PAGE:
Walking On Sunshine: PASTA System Aids Solar Cell Creation At UWC
A year-long discussion between the Universities of the Western Cape and Utrecht University in the Netherlands has culminated in the arrival of the PASTA instrument on campus. The instrument is a multi-chamber ultra-high vacuum system used to produce thin film silicon solar cells (the solar cell being the building block for a solar panel, amongst other things).
Christopher Arendse, Professor in UWC’s Department of Physics and Astronomy, and Prof Ruud Schropp of the University of Utrecht started talking about moving the machine to Cape Town while attending the 26th International Conference on Amorphous and Nanocrystalline Semiconductors in Aachen, Germany in 2015.
Schropp’s physics department recently merged with the Energy research Center of the Netherlands (ECN) thin film branch in Eindhoven which already had similar equipment - and they didn’t simply want to scrap the instrument in Utrecht.
With UWC and Utrecht University’s long history of student exchanges and collaborations, the choice of where to send the PASTA instrument was clear.
“The main thing is that we are pursuing alternative avenues to produce efficient and stable solar cells made of thin films, which can be cheaper,” Prof Arendse notes.
Solar panels usually look like a flat glass plate with a few wafers inside. With the thin film technology solar cells can be produced on flexible plastic and cheaper substrates. They are lightweight and can be rolled up, depending on what substrates you use.
“Together we have been developing the hot wire chemical vapour deposition (HWCVD) technique, which is not only a more gentle deposition technique, but also faster,” according to Prof Schropp, one of the pioneers in HWCVD technology. “Faster is important because that saves money.”
UWC’s physics programme has long been interested in this particular technology.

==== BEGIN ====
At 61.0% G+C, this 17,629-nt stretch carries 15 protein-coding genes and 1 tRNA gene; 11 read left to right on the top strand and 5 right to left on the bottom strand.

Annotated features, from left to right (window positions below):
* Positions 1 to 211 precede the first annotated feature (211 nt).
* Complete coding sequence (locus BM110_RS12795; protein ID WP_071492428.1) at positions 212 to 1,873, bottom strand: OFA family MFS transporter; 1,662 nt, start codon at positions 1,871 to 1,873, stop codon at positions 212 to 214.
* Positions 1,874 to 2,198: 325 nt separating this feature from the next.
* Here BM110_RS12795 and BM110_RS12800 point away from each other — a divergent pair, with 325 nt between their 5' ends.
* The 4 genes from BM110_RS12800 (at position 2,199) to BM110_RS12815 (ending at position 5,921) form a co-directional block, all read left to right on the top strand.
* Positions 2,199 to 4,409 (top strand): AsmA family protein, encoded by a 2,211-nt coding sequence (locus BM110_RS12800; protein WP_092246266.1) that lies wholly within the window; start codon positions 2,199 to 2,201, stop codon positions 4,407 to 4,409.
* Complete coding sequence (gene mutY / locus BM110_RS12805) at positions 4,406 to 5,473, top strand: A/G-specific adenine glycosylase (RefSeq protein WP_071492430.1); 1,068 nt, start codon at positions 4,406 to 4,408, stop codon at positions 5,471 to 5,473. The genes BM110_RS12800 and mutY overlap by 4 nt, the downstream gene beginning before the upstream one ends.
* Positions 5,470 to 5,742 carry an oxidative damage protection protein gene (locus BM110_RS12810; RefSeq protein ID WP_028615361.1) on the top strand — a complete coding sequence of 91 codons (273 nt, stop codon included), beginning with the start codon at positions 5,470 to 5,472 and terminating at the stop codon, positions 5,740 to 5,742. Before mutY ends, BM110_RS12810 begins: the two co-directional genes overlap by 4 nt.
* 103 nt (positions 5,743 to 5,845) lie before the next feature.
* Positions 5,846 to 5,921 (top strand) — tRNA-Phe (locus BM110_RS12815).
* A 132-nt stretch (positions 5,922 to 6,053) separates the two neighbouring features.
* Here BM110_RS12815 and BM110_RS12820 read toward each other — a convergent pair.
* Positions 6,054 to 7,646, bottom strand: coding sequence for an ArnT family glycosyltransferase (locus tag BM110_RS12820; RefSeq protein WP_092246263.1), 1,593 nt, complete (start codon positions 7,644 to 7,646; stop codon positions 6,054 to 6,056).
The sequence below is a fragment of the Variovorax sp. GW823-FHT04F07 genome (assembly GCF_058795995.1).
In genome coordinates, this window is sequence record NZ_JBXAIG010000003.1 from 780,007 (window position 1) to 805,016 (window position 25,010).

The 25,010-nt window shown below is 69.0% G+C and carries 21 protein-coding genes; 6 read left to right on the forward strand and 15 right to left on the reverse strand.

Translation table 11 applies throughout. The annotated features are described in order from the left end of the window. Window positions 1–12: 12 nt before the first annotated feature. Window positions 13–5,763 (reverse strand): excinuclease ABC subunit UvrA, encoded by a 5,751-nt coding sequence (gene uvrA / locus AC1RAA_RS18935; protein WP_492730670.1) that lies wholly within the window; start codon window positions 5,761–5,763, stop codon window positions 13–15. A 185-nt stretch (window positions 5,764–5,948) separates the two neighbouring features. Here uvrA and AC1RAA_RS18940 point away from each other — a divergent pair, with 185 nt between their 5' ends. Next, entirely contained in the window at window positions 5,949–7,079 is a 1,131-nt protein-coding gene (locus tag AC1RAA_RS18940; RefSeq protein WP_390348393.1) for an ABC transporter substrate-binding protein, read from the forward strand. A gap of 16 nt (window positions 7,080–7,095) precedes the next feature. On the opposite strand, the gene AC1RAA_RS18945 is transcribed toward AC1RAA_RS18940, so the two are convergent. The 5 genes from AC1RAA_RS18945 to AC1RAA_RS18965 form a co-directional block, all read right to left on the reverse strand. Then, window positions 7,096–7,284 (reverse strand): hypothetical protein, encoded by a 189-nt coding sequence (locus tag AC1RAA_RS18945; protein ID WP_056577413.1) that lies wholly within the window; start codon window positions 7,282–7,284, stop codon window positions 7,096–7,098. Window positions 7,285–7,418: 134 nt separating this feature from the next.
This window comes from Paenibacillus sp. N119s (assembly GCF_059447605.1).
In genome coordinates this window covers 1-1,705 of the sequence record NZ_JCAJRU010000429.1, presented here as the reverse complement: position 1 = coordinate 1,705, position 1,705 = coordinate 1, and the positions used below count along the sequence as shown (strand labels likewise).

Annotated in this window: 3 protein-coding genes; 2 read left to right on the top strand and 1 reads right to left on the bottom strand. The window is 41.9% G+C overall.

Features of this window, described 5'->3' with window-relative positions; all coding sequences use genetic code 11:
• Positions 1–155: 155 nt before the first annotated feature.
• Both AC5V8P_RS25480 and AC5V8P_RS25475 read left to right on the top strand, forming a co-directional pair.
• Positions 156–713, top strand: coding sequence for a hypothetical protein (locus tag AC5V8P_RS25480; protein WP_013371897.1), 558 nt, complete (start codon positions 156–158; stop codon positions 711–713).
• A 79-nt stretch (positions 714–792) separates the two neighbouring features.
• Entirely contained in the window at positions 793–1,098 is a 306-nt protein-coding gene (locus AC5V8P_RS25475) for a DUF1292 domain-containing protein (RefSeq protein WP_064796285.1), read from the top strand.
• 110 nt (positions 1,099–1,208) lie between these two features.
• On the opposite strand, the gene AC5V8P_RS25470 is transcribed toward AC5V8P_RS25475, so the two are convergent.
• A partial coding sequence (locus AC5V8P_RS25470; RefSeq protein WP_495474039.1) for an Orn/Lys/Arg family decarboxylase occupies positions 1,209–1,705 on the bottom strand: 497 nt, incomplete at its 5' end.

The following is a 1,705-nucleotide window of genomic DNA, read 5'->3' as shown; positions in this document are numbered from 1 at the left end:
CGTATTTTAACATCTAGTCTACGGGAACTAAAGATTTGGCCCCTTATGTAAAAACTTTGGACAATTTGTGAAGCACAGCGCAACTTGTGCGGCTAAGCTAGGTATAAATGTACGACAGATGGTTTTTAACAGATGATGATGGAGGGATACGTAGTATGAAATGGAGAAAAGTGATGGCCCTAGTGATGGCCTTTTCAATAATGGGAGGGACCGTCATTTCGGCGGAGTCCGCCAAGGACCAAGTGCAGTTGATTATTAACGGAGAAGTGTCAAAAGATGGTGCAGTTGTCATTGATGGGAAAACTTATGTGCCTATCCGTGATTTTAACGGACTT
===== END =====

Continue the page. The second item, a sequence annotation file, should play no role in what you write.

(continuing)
Up to now, the University used has only had one chamber that could grow one layer of material at a time. But a solar cell is composed of more than one layer of material, and each of these layers needs to be deposited in a different chamber - and PASTA allows for that.
Once the instrument is operational students and researchers can take the individual layers they have been working on over the years and develop them further, incorporating them into a working device.
“We’ve never had the opportunity to demonstrate a working solar cell before. We contributed to the basic research on how to optimise them, but could never demonstrate the benefits,” says Prof Arendse.
The machine is the first of its kind at a South African university - and Prof Arendse is itching to create a solar cell from scratch as soon as the machine is operational.
The solar cell is grown from layers of gases which react within the chambers of the machine to deposit thin films. Each thin film layer is made up of a different material with a specific property and together the stacked layers make up the working electronic parts.
“It’s a bottom-up process; not like taking a tree and chopping it up to make a toothpick,” explains Prof Arendse.
This technology has huge game-changing potential.
“It is cheap to deposit a thin film when you are using a string of vacuum chambers like this has. Then it becomes possible to compete with the mainstream crystalline silicon because your product is serving a different application.”
The flexibility and light weight of this particular kind of solar cell, combined with South Africa’s natural abundance of sunlight, could be a major selling point for developing this particular stream within the local photovoltaic industry.
“We have the expertise, the bright and hardworking students, the support of UWC and the National Research Foundation, the collaborations with international leaders in the field like Prof Schropp - and now the equipment as well,” says Prof Arendse.
“With further support from industry and government, we can explore the bigger picture, beyond just what we can do in the laboratory: We can create an industry.”